Somewhere in this photo is the marquee of the former Cameo Cinema in downtown Nairobi

“The aid workers found the Weisz character profoundly annoying and embarrassingly naive, and the diplomats were unable to swallow the love story. I enjoyed the top-shelf acting talent and the visuals, but having read the book I was disappointed to see that hundreds of pages of plot had been excised, including much of the intrigue involving Big Pharma.
“I guess this is understandable given that Mereilles was trying to avoid a three hour-plus running time, but I thought that this removed much of the book’s suspense and jittery paranoia. Mereilles turned a page-turning global-conspiracy potboiler into an often plodding, reflective character study, perhaps on purpose. And this is coming from someone who was head-over-heels over City of God.
“My other problem with the film is that it falls too easily into the old Hollywood paradigms about Africa. As with movies like Cry Freedom or Out of Africa, the African experience is only palatable to Western audiences if filtered through a well-meaning white protagonist. Actual Africans are relegated to supporting roles with few lines, and are not allowed more than two dimensions: they must play one of four acceptable roles: the desperate victim, the noble martyr, the loyal servant or the corrupt official.
“In The Constant Gardener, which has no major African characters, the only African who really registered with me was the great Kenyan actor Sidede Onyulo (also terrific in Nowhere in Africa), who plays the jaded UN pilot and is gone from the story all too quickly.

“The only Western-produced movies I’ve seen recently in which fully-drawn, articulate, complex African characters are put at the center of their own stories are Dirty Pretty Things and Hotel Rwanda. (Okay, so Don Cheadle’s not exactly African and Chiwetel Ejiofor was born in London.)
“Hope all is well stateside. I’m still in shock over the Crash win. That film was shown on another one of our LCD projector movie-nights showings, and my wife and I couldn’t stand the thing. Much unintentional laughter was had at the expense of that movie’s clumsy dialogue and poorly-drawn characters. Maybe you have to be an Angeleno to appreciate it.” — Peter McKenzie, Nairobi, Kenya.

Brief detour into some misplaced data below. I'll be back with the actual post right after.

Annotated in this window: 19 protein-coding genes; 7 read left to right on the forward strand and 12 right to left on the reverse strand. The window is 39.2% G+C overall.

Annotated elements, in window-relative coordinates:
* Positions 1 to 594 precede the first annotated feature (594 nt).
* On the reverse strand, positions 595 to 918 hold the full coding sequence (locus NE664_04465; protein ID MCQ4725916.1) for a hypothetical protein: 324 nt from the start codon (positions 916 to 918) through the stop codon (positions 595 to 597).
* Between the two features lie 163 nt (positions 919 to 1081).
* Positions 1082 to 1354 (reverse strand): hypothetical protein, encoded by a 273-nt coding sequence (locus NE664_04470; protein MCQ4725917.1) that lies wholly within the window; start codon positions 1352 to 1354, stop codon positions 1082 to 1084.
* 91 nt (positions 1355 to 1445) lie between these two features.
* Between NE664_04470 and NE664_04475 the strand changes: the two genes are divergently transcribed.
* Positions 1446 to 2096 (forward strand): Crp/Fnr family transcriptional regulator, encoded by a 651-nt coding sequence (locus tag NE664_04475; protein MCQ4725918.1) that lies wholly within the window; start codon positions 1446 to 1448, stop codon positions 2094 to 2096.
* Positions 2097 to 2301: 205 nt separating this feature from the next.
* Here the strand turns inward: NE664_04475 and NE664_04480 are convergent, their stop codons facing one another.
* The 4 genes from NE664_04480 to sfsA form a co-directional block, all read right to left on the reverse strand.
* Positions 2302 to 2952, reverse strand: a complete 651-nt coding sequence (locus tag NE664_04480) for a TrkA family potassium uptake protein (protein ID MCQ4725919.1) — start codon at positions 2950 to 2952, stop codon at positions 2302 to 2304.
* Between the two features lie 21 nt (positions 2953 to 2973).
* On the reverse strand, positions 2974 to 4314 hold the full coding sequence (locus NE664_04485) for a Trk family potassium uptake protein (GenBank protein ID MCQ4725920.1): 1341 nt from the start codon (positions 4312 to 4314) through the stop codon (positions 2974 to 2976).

Different Enough?

There’s a slightly longer “Director’s Cut” DVD of Paul Haggis’s Oscar-winning Crash hitting stores on April 4th. It’s just about three minutes longer than the 112-minute version that played in theatres. Extra dabs, clips and brushstrokes “integrated,” as a Lionsgate spokesperson put it this morning.
The two-disc package will have several deleted scenes and the usual featurettes, etc., but it’s too bad the slightly altered film on the DVD won’t be a little more so. A good 15 or 20 minutes longer, say, or maybe even a Wyatt Earp-sized three-hour cut. All those racist Los Angelenos, all those story strands…why not?

Terrence Howard

Or maybe a shorter, tighter version in the vein of Terrence Malick’s re-released version of The New World, maybe with substituted footage or all the same scenes but more streamlined. There’s no such thing as a film that can’t be just a wee bit improved with the right trims or reshufflings. I could go back to just about any article I’ve ever written and improve it with a few edits…easy.
I called Paul Haggis (through his publicist) to discuss the content of the extra stuff, but no callback. So I tried Bobby Moresco, who shared the Best Original Screen- play Oscar with Haggis two nights ago, and he didn’t get back either. I’m getting a distinct feeling that the 115-minute Crash doesn’t mean much in their world right now.
I get it…I do. Lionsgate suddenly has a Best Picture winner with brand-new earning potental so they’re trying to milk it every which way…fine. And I’m always up for a good milking if the package is right.
But if I’m a food critic and a chef says he’s got a whole new menu he’d like me to try, and it turns out the only thing different is that all the dishes have an extra spoonful of steamed carrots, I’m going to feel disappointed.
A special director’s cut of a well-liked movie means a rethink or a recall of some kind. It’s about having another go. My expectation when this happens is a juicier steak or extra mashed potatoes with gravy…something with calories.

The final cover will obviously tout the Best Picture Oscar triumph — this one was roughed out a few weeks ago

I’m sure the extras on the double-disc Crash will be fine, but the film is the matter at hand.
Sidenote: In looking into this story I noticed that three credible sources — Variety, N.Y. Times and DVD Empire — give three different lengths of the original Crash.
Variety‘s Toronto Film Festival review (September 2004) said Haggis’s film ran 112 minutes, A.O. Scott’s 5.6.05 Times review said it runs 107 minutes, and DVD Empire claims a running time of 122 minutes.
Somebody at DVD Empire probably just hit a “2” key when he was aiming for the “1” but that N.Y. Times estimate is…well, odd.